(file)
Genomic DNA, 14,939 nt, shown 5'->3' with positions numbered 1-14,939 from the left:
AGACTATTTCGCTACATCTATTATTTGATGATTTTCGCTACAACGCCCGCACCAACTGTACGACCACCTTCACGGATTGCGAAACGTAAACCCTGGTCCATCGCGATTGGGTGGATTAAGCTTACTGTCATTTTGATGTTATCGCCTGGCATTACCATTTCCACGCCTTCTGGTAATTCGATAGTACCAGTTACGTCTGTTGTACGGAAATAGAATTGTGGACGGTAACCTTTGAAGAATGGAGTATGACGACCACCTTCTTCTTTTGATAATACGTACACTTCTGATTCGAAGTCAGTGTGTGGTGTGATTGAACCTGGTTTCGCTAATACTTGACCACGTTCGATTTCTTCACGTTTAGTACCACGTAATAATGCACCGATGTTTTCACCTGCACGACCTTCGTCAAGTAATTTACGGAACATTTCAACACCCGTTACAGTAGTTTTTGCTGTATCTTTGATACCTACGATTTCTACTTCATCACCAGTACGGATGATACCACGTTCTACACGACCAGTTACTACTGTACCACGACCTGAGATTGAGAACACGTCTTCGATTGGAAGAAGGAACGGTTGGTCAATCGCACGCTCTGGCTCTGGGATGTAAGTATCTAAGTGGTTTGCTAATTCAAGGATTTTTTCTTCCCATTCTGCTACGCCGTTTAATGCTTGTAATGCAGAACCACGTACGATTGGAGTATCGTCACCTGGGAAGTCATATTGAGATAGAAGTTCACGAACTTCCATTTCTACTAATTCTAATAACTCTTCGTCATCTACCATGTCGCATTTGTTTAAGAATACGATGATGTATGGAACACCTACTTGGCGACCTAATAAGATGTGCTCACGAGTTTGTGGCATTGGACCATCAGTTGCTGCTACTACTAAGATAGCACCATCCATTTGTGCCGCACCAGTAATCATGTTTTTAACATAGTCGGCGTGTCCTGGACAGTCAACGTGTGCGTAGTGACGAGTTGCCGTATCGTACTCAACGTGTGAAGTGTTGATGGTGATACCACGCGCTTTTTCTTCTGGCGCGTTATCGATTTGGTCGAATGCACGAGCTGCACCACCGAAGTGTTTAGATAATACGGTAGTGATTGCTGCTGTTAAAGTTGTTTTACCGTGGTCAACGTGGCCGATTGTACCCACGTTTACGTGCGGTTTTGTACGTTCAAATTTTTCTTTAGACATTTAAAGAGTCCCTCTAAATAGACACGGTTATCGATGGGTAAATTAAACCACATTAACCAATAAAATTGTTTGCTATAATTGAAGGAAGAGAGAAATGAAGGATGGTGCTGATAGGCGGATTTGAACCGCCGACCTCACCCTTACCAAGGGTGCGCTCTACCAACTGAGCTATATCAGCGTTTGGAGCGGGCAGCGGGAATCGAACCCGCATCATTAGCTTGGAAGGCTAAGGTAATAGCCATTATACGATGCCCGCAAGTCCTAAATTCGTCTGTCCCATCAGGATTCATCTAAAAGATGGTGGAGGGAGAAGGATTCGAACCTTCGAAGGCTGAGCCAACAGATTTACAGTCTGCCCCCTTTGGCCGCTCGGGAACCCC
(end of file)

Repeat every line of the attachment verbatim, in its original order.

Genomic DNA, 14,939 nt, shown 5'->3' with positions numbered 1-14,939 from the left:
AGACTATTTCGCTACATCTATTATTTGATGATTTTCGCTACAACGCCCGCACCAACTGTACGACCACCTTCACGGATTGCGAAACGTAAACCCTGGTCCATCGCGATTGGGTGGATTAAGCTTACTGTCATTTTGATGTTATCGCCTGGCATTACCATTTCCACGCCTTCTGGTAATTCGATAGTACCAGTTACGTCTGTTGTACGGAAATAGAATTGTGGACGGTAACCTTTGAAGAATGGAGTATGACGACCACCTTCTTCTTTTGATAATACGTACACTTCTGATTCGAAGTCAGTGTGTGGTGTGATTGAACCTGGTTTCGCTAATACTTGACCACGTTCGATTTCTTCACGTTTAGTACCACGTAATAATGCACCGATGTTTTCACCTGCACGACCTTCGTCAAGTAATTTACGGAACATTTCAACACCCGTTACAGTAGTTTTTGCTGTATCTTTGATACCTACGATTTCTACTTCATCACCAGTACGGATGATACCACGTTCTACACGACCAGTTACTACTGTACCACGACCTGAGATTGAGAACACGTCTTCGATTGGAAGAAGGAACGGTTGGTCAATCGCACGCTCTGGCTCTGGGATGTAAGTATCTAAGTGGTTTGCTAATTCAAGGATTTTTTCTTCCCATTCTGCTACGCCGTTTAATGCTTGTAATGCAGAACCACGTACGATTGGAGTATCGTCACCTGGGAAGTCATATTGAGATAGAAGTTCACGAACTTCCATTTCTACTAATTCTAATAACTCTTCGTCATCTACCATGTCGCATTTGTTTAAGAATACGATGATGTATGGAACACCTACTTGGCGACCTAATAAGATGTGCTCACGAGTTTGTGGCATTGGACCATCAGTTGCTGCTACTACTAAGATAGCACCATCCATTTGTGCCGCACCAGTAATCATGTTTTTAACATAGTCGGCGTGTCCTGGACAGTCAACGTGTGCGTAGTGACGAGTTGCCGTATCGTACTCAACGTGTGAAGTGTTGATGGTGATACCACGCGCTTTTTCTTCTGGCGCGTTATCGATTTGGTCGAATGCACGAGCTGCACCACCGAAGTGTTTAGATAATACGGTAGTGATTGCTGCTGTTAAAGTTGTTTTACCGTGGTCAACGTGGCCGATTGTACCCACGTTTACGTGCGGTTTTGTACGTTCAAATTTTTCTTTAGACATTTAAAGAGTCCCTCTAAATAGACACGGTTATCGATGGGTAAATTAAACCACATTAACCAATAAAATTGTTTGCTATAATTGAAGGAAGAGAGAAATGAAGGATGGTGCTGATAGGCGGATTTGAACCGCCGACCTCACCCTTACCAAGGGTGCGCTCTACCAACTGAGCTATATCAGCGTTTGGAGCGGGCAGCGGGAATCGAACCCGCATCATTAGCTTGGAAGGCTAAGGTAATAGCCATTATACGATGCCCGCAAGTCCTAAATTCGTCTGTCCCATCAGGATTCATCTAAAAGATGGTGGAGGGAGAAGGATTCGAACCTTCGAAGGCTGAGCCAACAGATTTACAGTCTGCCCCCTTTGGCCGCTCGGGAACCCC